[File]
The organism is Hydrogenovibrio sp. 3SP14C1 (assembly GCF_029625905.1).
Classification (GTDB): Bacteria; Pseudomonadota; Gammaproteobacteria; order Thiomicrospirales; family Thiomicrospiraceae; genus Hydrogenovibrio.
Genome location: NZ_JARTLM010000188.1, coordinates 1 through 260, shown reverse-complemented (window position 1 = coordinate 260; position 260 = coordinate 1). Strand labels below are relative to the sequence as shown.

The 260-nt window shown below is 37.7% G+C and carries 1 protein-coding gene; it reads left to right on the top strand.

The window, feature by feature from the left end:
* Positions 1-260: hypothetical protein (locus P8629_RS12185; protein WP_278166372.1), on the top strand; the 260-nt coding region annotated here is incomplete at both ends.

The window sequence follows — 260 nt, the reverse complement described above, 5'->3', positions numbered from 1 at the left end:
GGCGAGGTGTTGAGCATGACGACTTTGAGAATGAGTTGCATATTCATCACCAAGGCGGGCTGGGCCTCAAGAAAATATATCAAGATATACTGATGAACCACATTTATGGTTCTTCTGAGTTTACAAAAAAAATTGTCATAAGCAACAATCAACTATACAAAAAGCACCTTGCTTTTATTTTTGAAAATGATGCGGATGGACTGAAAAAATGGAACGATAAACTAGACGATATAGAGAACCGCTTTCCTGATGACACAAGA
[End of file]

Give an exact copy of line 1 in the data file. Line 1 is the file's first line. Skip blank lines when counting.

The organism is Hydrogenovibrio sp. 3SP14C1 (assembly GCF_029625905.1).